HEAVEN AND HELL OR THE DIVINE JUSTICE ACCORDING TO SPIRITISM

Allan Kardec

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21. The dogma of eternal punishment is therefore irreconcilable with the doctrine of the progress of the soul, to which it would constitute an insuperable obstacle. These two doctrines mutually annihilate each other; if either one of them be true, the other must necessarily be a fiction. Which of them is the true one? That progress is a law of nature, divine, incontrovertible, and not a mere theory, is evident; for progress is a fact, the reality of which is attested by experience; and since, on the one hand, progress exists, while, on the other hand, its existence is irreconcilable with the dogma of eternal punishment, we are compelled to admit that this dogma is false, and that eternal punishment has no existence. Moreover, the utter absurdity of such a dogma becomes at once apparent when we reflect that Saint Paul, Saint Augustine, and half the saints of the ecclesiastical calendar, would never, if that dogma were true, have been admitted into “heaven,” if they had happened to die before the occurrence of the various incidents which led to their conversion!

To this last remark it will be replied by some that the conversion of those saintly personages was a result, not of any progress due to the spontaneous action of their soul, but of divine “grace,” accorded to them from on high, and by which their conscience was miraculously touched.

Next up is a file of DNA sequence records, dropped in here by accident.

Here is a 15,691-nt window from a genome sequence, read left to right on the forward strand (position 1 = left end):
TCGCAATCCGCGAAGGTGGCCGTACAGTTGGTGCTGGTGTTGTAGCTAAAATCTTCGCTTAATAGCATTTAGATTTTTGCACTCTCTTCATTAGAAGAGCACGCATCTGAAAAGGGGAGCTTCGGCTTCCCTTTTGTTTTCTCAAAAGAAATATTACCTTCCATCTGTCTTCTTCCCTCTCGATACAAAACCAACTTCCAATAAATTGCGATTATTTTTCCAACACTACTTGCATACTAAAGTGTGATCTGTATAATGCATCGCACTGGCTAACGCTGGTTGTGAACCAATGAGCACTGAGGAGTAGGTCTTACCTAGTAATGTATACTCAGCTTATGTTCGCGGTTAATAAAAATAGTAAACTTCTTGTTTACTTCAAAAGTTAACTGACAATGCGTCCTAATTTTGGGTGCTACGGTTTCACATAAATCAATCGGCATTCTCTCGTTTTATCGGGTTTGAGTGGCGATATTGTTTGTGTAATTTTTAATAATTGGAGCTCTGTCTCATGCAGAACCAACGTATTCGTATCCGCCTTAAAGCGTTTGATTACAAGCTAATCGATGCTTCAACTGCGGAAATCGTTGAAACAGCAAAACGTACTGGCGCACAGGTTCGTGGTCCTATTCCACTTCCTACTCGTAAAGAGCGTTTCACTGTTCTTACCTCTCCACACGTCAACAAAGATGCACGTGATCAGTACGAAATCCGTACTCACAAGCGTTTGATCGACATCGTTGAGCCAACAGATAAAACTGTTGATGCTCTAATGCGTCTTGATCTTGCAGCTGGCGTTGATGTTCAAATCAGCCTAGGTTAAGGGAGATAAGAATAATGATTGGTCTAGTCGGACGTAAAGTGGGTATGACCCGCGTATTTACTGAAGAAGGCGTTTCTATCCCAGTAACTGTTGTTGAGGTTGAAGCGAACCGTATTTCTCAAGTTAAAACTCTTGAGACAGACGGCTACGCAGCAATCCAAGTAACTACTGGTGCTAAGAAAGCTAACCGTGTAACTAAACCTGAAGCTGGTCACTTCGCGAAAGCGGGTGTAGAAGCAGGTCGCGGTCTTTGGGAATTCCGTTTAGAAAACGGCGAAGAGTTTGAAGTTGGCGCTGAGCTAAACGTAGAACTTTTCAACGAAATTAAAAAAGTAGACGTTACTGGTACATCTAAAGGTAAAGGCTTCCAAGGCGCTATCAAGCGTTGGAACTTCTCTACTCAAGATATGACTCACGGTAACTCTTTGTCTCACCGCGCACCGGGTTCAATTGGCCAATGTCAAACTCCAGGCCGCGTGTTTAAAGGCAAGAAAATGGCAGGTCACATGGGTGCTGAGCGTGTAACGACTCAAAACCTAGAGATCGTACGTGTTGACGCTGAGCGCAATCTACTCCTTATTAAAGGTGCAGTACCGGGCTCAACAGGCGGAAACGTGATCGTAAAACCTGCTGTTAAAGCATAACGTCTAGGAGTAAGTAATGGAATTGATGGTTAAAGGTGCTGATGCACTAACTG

But such a reply is a mere trifling with words. If they began by doing wrong, and, afterwards, took to doing right, their change of action shows that they had become better, in other words, that they had progressed. Why should such a favor have been granted to them and not granted to everyone else? Why should we attribute to God a favoritism incompatible with God’s justice, and with the equal love, which, being just, God necessarily bears to all God’s creatures?

Spiritism, in accordance with the express teachings of the Gospel, with reason, and with justice, shows us that each soul is the artisan of its fortunes, both during life and after death; that it owes its progress and happiness to its own efforts, and not to any favoritism; that God rewards its endeavors to advance in the path of progress, and chastises its negligence as long as it continues to be negligent.

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